Group B rallying caught a lot of interests from manufacturers in the mid-1980s. Audi, Peugeot, Lancia and Ford invested enormous money to develop some of the world's most spectacular performance cars ever made, and built 200 road cars to satisfy the homologation requirements. Even the cash-strapped British Leyland (now known as Austin Rover to consumers) could not resist the temptation. The result was this Metro 6R4, whose name meant 6-cylinder, Rally and 4-wheel drive.
It must be said that the Metro 6R4 was not a true MG, even though it wore the octagon logo. Since the demise of MGB and its historic Abingdon factory, the MG brand became no more than a badge stuck on selected Austin Rover bread-and-butter models, including the Metro mini car on which British Leyland decided the rally car was to be based. As the company lacked the necessary resources and expertise, it commissioned the engineering arm of Williams Grand Prix team to carry out the development. Its F1 designer Patrick Head oversaw the work while ex-Cosworth man David Wood was hired to develop a brand-new 3-liter all-alloy DOHC 24-valve V6 codenamed "V64V". This means it was the only Group B car favouring a large naturally aspirated engine instead of small turbocharged four. Nevertheless, the development of the new engine took time. As an interim solution, a 12-valve ohv V6 was created by chopping two cylinders off a Rover 3.5-liter V8. It was installed on a mock chassis to test the 4WD system. Somehow, motoring press confused it with the V64V and many incorrectly reported that the production V6 was derived from Rover V8!
Like Peugeot 205T16, Lancia Delta S4 and Ford RS200, the Metro 6R4 selected mid-engined and 4WD layout for optimum balance and roadholding. The V6 was mounted longitudinally behind the cockpit. Sitting fore of the engine and inside the transmission tunnel were the 5-speed transmission and Ferguson viscous-coupling center differential, which normally split 35 and 65 percent torque to the front and rear LSD, respectively. The rear differential sat beside the engine and was integral with the engine sump casting. By offsetting the whole powertrain slightly to the left, equal-length half-shafts could be used.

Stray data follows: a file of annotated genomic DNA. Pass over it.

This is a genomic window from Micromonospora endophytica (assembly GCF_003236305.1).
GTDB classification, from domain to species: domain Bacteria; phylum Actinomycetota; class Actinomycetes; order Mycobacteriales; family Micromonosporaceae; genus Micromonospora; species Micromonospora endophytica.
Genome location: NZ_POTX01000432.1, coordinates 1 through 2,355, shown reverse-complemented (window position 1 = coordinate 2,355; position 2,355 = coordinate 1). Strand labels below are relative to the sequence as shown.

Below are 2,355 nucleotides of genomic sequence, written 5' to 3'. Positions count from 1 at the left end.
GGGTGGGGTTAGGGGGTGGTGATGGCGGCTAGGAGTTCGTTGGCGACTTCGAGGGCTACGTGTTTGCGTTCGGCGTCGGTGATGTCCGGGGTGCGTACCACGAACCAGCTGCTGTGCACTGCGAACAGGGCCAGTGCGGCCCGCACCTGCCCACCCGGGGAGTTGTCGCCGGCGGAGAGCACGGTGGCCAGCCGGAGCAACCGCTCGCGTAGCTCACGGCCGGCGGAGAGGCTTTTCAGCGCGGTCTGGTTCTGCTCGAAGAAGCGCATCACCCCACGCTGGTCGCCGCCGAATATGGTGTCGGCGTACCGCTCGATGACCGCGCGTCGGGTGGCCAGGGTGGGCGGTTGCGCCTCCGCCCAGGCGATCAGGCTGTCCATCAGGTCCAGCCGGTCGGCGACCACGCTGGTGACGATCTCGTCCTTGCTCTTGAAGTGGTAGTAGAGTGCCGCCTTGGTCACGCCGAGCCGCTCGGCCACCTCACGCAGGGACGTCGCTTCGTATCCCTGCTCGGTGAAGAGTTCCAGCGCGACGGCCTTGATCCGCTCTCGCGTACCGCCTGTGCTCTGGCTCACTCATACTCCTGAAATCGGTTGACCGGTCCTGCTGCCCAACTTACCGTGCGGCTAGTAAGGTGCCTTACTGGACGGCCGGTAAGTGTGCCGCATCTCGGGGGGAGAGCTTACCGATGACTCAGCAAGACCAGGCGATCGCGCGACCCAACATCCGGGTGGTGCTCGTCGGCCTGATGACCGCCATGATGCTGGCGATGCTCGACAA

The chassis shared virtually nothing with the production Metro, save the doors and some inner panels. Roll cage was added to cockpit while the rear half of the car was converted to a tubular spaceframe structure on which the powertrain and rear suspension were mounted. All four corners were suspended by heavy-duty MacPherson struts and lower wishbones. Suspension travel was increased so much that it called for a pronounced bonnet to house the tall suspension towers. Most of the exterior body panels were made of glass-fiber, including the pronounced fenders, side air box (which drew air to the side-mounted radiators), spoilers, bonnet and tailgate, whereas the roof was aluminum.
The majority of the 200 cars built were finished in road specifications dubbed "Clubman". The remaining 20 or so cars were race-ready "International" spec. Their main difference was the engine tuning – the Clubman produced 250 hp and 225 lbft of torque, while the race car employed higher compression (12:1 instead of 11.5:1), faster cams, individual throttle butterfly and hotter ECU mapping to liberate up to 410 hp and 270 lbft. Besides, the race car had its glass-fiber exterior parts replaced with Kevlar ones to save weight. Otherwise both versions were more or less the same. Unlike the road version of Peugeot 205T16 and Lancia Delta S4, the Metro 6R4 Clubman was very close to race specifications. It even offered an upgrade kit for buyers to convert the car into International spec.
How did the 6R4 perform in the real world? Autocar magazine conducted a road test in 1986 on both the road and race versions and found they were very quick. The Clubman took merely 4.5 seconds to go from 0-60 mph, faster than supercars like Ferrari 288GTO and Lamborghini Countach QV. No doubt its combination of low weight (just over 1 ton), short gearing and 4-wheel traction contributed to such a good result. 0-100 mph took 12.8 seconds, again a very quick number considering the car's gearing and 0.48 Cd would not allow it to run much beyond 110 mph. The race car was even more staggering, completing 0-60 and 0-100 mph in 3.2 and 8.2 seconds respectively!
However, to drive the car was not as good. As found out by another British publication, Motor, the 6R4 road car was as difficult to drive as an old-school 911, blame to its rearward weight bias and short wheelbase. It understeered a lot into corner, yet it would turn into big oversteer should you lift off throttle mid-corner. Correction was made difficult by the heavy unassisted steering. The only way to tame it was to drive as smoothly and tidily as possible, avoiding sudden and big actions. Judging by road car standards, the Metro 6R4 was terrible. Its ride was rock hard as the generous suspension travel was designed to deal with the heavy duty of rallying. The cabin was deafening noisy as it shared the same space with the engine without any sound insulation. After all, this car was designed to work as the basis of race car, so comfort and practicality was not a consideration.
As a race car, the 6R4 also failed to deliver. Its best WRC result was just a third place in RAC 1986, which was its debut race. In the rest of the season it was usually hampered by reliability issues. Following a string of fatal accidents, FISA axed Group B rallying after that year. The 6R4 had no more chance to demonstrate the competitiveness of naturally aspirated car at the highest level. This doesn't mean the non-turbo experiment failed. In fact, without much financial backing, it had no reason to succeed.
||Metro 6R4 Clubman
|Year of production
||V6, dohc, 4v/cyl.